Interestingly, employers have been instructed to withhold the additional 0.9% tax once an employee’s wages exceed $200,000 without consideration for filing status or other income.  The additional withholding will continue for the remainder of the calendar year as there is no cap on the earnings subject to Medicare taxes.
Taxpayers with income from multiple employers may circumvent the withholding but will ultimately be liable for the tax.  Married filers with income between $200,000 and $250,000 can later apply for a credit to adjust for the additional withholding.

Pease Limits
Ohio’s late Democratic Representative Donald Pease passed in 2002 but the legislation bearing his name will be resurrected in 2013 after a twelve year hiatus.  This provision is not a tax but rather a limit on allowable tax deductions affecting those with adjusted gross income (AGI) of $300,000 (married filing jointly) and $250,000 (single) who haven’t been ensnared by the alternative minimum tax.
To the extent AGI exceeds these limits, a 3% reduction is applied to most itemized deductions – up to a maximum reduction of 80%.  (One notable deduction that doesn’t apply is for medical expenses.)
For example, a joint filer with $400,000 of AGI ($100,000 above the limit) may be subject to a 3% ($3,000) reduction in their allowable deductions.  Simply multiplying the reduction in the deductions ($3,000) by the marginal tax rate (33%) suggests an effective tax of $990.

Personal Exemption Phaseout (PEP)
The deduction for personal exemptions (generally $3,900 per family member) is also subject to phase-out in 2013 starting with adjusted gross income of $300,000 (married filing jointly) and $250,000 (single).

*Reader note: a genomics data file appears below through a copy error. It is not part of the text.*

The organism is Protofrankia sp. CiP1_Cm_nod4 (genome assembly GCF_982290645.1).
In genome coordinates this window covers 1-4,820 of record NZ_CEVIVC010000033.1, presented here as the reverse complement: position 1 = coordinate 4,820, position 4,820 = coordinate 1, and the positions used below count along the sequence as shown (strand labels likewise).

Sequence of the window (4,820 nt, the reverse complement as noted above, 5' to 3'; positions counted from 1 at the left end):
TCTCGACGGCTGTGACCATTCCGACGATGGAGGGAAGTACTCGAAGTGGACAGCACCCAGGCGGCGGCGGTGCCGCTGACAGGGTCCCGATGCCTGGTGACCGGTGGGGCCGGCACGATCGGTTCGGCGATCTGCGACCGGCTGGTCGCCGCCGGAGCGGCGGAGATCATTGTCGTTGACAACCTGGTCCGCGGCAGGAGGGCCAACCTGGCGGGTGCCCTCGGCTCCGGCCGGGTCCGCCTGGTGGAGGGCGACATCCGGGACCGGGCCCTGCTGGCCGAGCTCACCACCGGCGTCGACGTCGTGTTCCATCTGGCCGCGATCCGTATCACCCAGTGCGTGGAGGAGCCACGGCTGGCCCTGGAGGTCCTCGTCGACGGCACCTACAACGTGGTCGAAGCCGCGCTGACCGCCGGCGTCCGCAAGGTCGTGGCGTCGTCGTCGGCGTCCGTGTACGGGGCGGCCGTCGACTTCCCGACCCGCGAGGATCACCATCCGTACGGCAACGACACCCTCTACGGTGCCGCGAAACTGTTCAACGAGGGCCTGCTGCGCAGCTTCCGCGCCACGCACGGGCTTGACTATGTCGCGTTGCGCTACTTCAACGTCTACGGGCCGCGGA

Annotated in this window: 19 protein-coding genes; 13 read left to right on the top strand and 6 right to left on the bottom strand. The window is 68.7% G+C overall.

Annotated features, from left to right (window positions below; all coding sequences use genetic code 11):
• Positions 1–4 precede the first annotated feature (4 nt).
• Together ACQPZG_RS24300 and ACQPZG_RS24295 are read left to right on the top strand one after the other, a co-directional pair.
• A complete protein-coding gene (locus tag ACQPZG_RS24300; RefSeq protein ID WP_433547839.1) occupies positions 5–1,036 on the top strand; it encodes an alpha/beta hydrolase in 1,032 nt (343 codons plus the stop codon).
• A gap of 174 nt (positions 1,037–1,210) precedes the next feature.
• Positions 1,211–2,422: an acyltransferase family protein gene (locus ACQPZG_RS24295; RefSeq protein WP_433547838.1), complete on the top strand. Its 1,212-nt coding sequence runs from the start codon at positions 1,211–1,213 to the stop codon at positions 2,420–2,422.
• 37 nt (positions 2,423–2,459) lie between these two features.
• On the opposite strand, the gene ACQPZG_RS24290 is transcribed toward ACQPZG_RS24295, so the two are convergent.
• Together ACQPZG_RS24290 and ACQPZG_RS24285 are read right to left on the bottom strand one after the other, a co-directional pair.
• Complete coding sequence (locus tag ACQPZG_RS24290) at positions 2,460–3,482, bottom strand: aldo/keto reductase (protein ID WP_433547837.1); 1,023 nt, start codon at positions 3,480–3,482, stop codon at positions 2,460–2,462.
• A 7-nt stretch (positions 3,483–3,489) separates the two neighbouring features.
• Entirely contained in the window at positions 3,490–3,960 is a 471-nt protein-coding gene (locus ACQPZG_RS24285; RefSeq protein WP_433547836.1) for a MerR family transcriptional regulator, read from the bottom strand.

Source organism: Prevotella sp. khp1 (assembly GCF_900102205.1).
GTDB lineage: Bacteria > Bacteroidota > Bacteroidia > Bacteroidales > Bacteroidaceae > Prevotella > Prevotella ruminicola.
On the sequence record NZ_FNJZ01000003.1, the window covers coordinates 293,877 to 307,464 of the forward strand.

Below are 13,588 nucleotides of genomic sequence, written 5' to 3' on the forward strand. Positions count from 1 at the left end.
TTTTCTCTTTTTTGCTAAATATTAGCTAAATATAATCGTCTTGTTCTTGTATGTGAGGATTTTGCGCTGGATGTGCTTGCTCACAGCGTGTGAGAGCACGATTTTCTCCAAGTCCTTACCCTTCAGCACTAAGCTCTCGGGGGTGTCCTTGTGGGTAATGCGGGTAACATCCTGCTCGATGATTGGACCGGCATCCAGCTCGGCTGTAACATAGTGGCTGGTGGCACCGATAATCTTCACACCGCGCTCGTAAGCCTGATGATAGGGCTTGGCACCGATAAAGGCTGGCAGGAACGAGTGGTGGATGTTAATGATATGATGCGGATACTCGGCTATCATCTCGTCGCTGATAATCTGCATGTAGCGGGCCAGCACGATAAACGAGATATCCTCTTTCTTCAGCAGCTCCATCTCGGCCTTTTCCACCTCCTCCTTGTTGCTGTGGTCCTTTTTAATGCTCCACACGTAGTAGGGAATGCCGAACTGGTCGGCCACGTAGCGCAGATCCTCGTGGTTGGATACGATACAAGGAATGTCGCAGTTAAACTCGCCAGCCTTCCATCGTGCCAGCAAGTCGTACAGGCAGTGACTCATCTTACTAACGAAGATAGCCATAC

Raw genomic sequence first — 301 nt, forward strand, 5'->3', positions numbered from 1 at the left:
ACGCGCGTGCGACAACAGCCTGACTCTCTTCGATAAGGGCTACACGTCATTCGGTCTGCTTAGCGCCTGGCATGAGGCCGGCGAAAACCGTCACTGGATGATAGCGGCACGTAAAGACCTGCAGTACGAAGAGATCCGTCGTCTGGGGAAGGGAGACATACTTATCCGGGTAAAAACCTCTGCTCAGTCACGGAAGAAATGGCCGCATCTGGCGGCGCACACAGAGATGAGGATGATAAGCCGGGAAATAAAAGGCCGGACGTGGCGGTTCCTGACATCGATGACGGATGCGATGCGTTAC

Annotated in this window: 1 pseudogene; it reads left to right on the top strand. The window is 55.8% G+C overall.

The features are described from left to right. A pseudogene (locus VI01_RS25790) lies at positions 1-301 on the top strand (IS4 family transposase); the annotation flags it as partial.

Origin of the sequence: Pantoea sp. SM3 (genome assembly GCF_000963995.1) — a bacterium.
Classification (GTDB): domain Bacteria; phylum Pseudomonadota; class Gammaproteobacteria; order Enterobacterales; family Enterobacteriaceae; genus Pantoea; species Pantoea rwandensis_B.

The aggregate exemption will be reduced by 2% for each $2,500 (or portion thereof) in which AGI exceeds those limits.  For example, a joint filer with $400,000 of AGI exceeds the limit by $100,000.  The $100,000 excess is divided by $2,500 for 40, which is multipled by 2%, thus reducing the deduction by 80%!  As a result, the ability to deduct personal exemptions is completely eliminated when AGI exceeds $422,500 (married filing jointly) or $372,500 (single).

The fiscal cliff may have been averted but a combination of higher tax rates and a reduction in deductions will affect millions of unsuspecting taxpayers.  In addition, another fight looms as Congress must address both the debt ceiling and scheduled Federal spending cuts in the coming months.  President Obama has suggested that as part of the pending negotiations additional tax increases may be considered.

Simplification of the tax code may be universally popular on the campaign trail but in practice it is clear that complicated provisions are proliferating.  Implementing a proactive, comprehensive tax planning is increasingly important to minimize your tax liability.


The articles presented on this blog are general in nature and should not be assumed to be applicable to your situation. In addition, tax law changes daily and the articles on this blog are not updated to reflect these changes. Anyone receiving any part of the information on this blog should not rely on or act or refrain from acting on the basis of any matter or information contained in this blog without seeking appropriate tax, legal or other professional advice.